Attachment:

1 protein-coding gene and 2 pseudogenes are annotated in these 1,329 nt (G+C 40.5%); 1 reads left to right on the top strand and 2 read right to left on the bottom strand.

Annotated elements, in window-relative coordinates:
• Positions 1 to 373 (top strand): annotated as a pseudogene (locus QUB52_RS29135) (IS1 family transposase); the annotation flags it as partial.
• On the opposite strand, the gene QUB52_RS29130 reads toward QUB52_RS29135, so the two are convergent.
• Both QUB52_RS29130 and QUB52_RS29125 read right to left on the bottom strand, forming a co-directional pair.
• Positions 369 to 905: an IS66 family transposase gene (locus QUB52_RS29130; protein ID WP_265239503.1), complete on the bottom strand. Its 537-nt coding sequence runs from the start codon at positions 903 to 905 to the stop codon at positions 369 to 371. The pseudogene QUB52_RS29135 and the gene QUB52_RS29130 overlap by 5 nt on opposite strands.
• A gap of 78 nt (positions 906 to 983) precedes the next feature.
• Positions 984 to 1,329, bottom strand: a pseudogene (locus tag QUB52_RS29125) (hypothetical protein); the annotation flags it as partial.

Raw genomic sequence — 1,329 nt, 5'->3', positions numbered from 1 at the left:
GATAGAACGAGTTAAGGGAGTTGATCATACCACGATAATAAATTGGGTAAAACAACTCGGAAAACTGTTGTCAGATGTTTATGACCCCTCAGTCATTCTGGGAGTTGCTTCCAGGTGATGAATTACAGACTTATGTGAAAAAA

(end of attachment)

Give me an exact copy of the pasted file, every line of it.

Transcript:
1 protein-coding gene and 2 pseudogenes are annotated in these 1,329 nt (G+C 40.5%); 1 reads left to right on the top strand and 2 read right to left on the bottom strand.

Annotated elements, in window-relative coordinates:
• Positions 1 to 373 (top strand): annotated as a pseudogene (locus QUB52_RS29135) (IS1 family transposase); the annotation flags it as partial.
• On the opposite strand, the gene QUB52_RS29130 reads toward QUB52_RS29135, so the two are convergent.
• Both QUB52_RS29130 and QUB52_RS29125 read right to left on the bottom strand, forming a co-directional pair.
• Positions 369 to 905: an IS66 family transposase gene (locus QUB52_RS29130; protein ID WP_265239503.1), complete on the bottom strand. Its 537-nt coding sequence runs from the start codon at positions 903 to 905 to the stop codon at positions 369 to 371. The pseudogene QUB52_RS29135 and the gene QUB52_RS29130 overlap by 5 nt on opposite strands.
• A gap of 78 nt (positions 906 to 983) precedes the next feature.
• Positions 984 to 1,329, bottom strand: a pseudogene (locus tag QUB52_RS29125) (hypothetical protein); the annotation flags it as partial.

Raw genomic sequence — 1,329 nt, 5'->3', positions numbered from 1 at the left:
GATAGAACGAGTTAAGGGAGTTGATCATACCACGATAATAAATTGGGTAAAACAACTCGGAAAACTGTTGTCAGATGTTTATGACCCCTCAGTCATTCTGGGAGTTGCTTCCAGGTGATGAATTACAGACTTATGTGAAAAAA